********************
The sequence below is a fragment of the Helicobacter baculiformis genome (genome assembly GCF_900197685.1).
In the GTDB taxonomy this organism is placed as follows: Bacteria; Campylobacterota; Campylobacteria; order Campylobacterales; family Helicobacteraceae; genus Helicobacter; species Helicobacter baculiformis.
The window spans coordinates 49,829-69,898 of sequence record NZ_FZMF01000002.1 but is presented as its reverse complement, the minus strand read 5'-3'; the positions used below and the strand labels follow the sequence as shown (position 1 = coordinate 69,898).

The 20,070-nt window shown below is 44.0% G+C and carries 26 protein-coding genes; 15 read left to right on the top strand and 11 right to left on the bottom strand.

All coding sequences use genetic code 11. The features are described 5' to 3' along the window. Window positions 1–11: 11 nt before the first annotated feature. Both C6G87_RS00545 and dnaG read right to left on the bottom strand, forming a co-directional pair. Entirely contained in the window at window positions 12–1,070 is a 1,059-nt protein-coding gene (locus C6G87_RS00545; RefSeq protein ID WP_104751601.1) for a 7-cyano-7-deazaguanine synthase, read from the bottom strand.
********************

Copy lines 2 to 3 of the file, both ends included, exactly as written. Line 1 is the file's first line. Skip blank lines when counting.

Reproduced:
In the GTDB taxonomy this organism is placed as follows: Bacteria; Campylobacterota; Campylobacteria; order Campylobacterales; family Helicobacteraceae; genus Helicobacter; species Helicobacter baculiformis.
The window spans coordinates 49,829-69,898 of sequence record NZ_FZMF01000002.1 but is presented as its reverse complement, the minus strand read 5'-3'; the positions used below and the strand labels follow the sequence as shown (position 1 = coordinate 69,898).